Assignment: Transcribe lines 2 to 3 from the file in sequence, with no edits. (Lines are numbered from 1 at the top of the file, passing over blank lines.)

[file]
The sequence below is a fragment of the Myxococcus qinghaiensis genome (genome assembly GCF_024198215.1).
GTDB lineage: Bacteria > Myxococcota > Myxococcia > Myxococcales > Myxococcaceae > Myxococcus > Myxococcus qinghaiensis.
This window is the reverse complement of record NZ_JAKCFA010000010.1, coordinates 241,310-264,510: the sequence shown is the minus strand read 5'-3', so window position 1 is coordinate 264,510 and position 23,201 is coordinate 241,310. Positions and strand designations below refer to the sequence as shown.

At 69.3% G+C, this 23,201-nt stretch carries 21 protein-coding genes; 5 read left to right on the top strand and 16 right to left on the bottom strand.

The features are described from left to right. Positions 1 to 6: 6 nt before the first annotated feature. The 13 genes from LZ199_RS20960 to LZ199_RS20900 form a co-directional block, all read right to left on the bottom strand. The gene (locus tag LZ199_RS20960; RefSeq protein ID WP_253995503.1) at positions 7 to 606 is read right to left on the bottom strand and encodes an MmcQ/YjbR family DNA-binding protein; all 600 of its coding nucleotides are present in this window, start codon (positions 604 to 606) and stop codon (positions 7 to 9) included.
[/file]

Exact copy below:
GTDB lineage: Bacteria > Myxococcota > Myxococcia > Myxococcales > Myxococcaceae > Myxococcus > Myxococcus qinghaiensis.
This window is the reverse complement of record NZ_JAKCFA010000010.1, coordinates 241,310-264,510: the sequence shown is the minus strand read 5'-3', so window position 1 is coordinate 264,510 and position 23,201 is coordinate 241,310. Positions and strand designations below refer to the sequence as shown.